Home > Beginners > How to End a Stitch on Sewing Machine

How to End a Stitch on Sewing Machine

Sewing is an art of making your apparels look better and keep them functional. When it comes to sewing machines, there are plenty of benefits to using it for different purposes. Different types of sewing are meant for different stitching purposes. When you first bring a stitching machine to your home, it is quite natural that you would need to learn its functionalities in order to stitch better.

There are plenty of stitches that you need to learn in your sewing machines, and an end stitch is one of the important ones without which every other stitch will be incomplete. It is one of the crucial stitches that helps in ending or locking the stitch. It prevents your stitch from opening and provides it a form hold.

It is essential to learn how to end a stitch on your sewing machine. In this article, you will learn about end stitch on a sewing machine and other vital information.

How to End a Stitch on Sewing Machine?

Ending a stitch is simple if you know the right way to do it. Place the entire fabric under the presser foot when you begin a seam. It is essential to keep the fabric aligned with the seam guide on your machine. Start sewing in reverse for a few stitches till the end. Now, sew forward to the length of the seam. Keep the seam guide aligned in consistency Press the seams to get a nice finish.

Steps to End a Stitch on Sewing Machine

End stitching on a sewing machine is quite different from the hand one. You need to understand the functionalities of your sewing machine and learn the right techniques to make an end stitch. Here are the steps you need to follow to make an end stitch and complete your stitch.

Step 1: Machine Stitch The Fabric

Use any stitching such as straight or zigzag stitching until you reach the end of the fabric to start the end stitch. If you are not familiar with a sewing machine and ending stitches, you must practice it with fabric scraps.

Step 2: Put Your Sewing Machine in Reverse

Almost every sewing machine has a reverse button. Depending on your sewing machine, you must find the reverse button. Generally, it’s a dial with arrows indicating the motion. You need to put it in reverse. Double-check the button before starting the stitch.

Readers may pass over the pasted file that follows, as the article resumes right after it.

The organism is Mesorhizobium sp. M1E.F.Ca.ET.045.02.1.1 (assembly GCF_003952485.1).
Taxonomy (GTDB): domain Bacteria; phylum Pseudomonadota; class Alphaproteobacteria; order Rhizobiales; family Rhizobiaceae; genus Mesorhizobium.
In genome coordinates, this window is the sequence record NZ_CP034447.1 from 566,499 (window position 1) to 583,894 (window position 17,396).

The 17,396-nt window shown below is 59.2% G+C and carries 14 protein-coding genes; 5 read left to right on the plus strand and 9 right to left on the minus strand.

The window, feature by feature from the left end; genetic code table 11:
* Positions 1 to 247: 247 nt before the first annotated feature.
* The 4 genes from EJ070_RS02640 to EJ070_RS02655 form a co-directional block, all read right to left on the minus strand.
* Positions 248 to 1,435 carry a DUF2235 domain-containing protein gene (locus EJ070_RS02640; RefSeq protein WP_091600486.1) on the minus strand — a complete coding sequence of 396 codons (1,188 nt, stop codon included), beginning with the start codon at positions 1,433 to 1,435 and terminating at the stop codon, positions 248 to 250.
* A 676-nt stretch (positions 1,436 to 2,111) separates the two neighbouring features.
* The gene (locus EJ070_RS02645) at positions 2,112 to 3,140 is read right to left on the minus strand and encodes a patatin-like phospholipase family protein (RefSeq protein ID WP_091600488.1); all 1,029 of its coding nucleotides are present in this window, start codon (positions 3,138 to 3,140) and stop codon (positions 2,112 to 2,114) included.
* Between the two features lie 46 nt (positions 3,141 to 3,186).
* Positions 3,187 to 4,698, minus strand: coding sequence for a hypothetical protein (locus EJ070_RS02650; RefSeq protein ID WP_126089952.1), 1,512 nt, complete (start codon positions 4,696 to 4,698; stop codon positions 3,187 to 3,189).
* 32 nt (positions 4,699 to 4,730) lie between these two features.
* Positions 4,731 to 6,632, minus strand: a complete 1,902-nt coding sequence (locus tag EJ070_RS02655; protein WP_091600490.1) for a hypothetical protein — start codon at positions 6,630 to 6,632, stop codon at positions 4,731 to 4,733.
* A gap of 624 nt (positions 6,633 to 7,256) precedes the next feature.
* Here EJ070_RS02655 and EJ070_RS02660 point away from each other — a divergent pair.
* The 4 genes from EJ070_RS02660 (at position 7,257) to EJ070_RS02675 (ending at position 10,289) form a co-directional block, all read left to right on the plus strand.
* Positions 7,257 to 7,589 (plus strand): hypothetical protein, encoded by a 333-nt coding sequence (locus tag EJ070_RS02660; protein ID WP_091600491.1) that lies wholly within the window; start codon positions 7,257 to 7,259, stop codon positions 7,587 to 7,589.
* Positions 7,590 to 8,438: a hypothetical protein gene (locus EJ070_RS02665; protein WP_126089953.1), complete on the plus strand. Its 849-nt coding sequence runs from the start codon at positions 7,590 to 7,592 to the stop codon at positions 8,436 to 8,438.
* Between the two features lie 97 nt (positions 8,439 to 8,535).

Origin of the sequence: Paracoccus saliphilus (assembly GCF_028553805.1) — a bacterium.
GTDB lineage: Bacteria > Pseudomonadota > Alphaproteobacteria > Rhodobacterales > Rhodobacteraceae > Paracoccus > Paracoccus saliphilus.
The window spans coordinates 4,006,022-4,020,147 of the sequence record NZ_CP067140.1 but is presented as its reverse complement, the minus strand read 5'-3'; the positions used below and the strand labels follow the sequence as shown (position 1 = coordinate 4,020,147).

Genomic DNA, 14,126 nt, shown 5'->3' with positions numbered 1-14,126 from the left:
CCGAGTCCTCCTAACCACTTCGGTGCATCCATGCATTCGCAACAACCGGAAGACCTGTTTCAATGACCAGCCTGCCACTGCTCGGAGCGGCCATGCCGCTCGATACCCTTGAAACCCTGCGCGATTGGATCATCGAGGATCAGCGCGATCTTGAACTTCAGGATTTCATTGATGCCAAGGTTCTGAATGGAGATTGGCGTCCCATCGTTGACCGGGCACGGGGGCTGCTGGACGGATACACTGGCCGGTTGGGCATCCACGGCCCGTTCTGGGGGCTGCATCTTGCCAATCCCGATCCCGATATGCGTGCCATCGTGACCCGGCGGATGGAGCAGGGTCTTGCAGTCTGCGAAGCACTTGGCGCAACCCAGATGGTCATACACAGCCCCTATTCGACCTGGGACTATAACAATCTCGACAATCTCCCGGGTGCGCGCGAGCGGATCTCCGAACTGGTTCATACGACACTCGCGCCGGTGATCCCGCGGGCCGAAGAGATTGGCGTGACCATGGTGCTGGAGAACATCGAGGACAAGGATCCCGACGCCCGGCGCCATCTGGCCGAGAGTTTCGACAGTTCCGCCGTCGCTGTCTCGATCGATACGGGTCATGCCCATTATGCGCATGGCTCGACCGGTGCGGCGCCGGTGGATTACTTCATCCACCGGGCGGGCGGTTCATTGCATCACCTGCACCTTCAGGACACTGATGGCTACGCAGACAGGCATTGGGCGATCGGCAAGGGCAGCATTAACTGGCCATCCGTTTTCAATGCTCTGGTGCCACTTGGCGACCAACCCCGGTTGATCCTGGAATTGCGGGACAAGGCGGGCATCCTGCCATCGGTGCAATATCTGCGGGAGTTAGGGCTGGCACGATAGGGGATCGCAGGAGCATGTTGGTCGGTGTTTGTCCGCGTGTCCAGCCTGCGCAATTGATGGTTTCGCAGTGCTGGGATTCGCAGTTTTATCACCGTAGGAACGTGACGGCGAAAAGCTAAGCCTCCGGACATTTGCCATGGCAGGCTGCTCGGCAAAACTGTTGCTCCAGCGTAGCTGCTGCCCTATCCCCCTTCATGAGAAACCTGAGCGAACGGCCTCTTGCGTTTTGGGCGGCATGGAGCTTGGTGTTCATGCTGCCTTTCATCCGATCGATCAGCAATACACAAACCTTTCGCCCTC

Step 3: Start Backstitching

Once you have pressed the reverse button, you need to make 3 to 5 backstitches on your fabric. The machine will start backstitching on your stitches. You can also adjust the stitch length to make your end stitch stronger. It is essential to keep the backstitch shorter, so they don’t unravel.

Step 4: Forward Stitch

Switch the reverse button back to normal and start forward stitching for a couple of stitches. Keep stitching till the end of the fabric. Ensure three lines of thread overlap the end stitch at the end of the fabric before you stop.

Step 5: Lift Up The Needle

Now, you can lift up the needle using the hand wheel. Slide the fabric out from the machine and cut the threads from the last stretch. Give off a finishing touch by pressing the seams properly, and you have learned how to end a stitch.

End stitch is the most crucial part of stitching, without which your stitching will be meaningless. There is no rocket science behind end stitch, all you need to learn is backward and forward stitch at the end of the fabric, and you are good to go with a securely stitched fabric.

More Ways to End a Stitch

There are more than one ways to end a stitch; here are few more ways in which you can end the stitch more professionally and elegantly:


It is one of the popular means to end the stitch that has been discussed in the article earlier. It is a backward and forward stitch done at the end and beginning of the fabric.

Stitching in Place

It is an ideal method used in modern sewing machines with multiple stitching options. As the name suggests, this particular stitching method can do multiple stitches at the same place and prevent the seam from falling apart. The only drawback to this type of stitching is that it creates a bulge on the fabric in that particular area.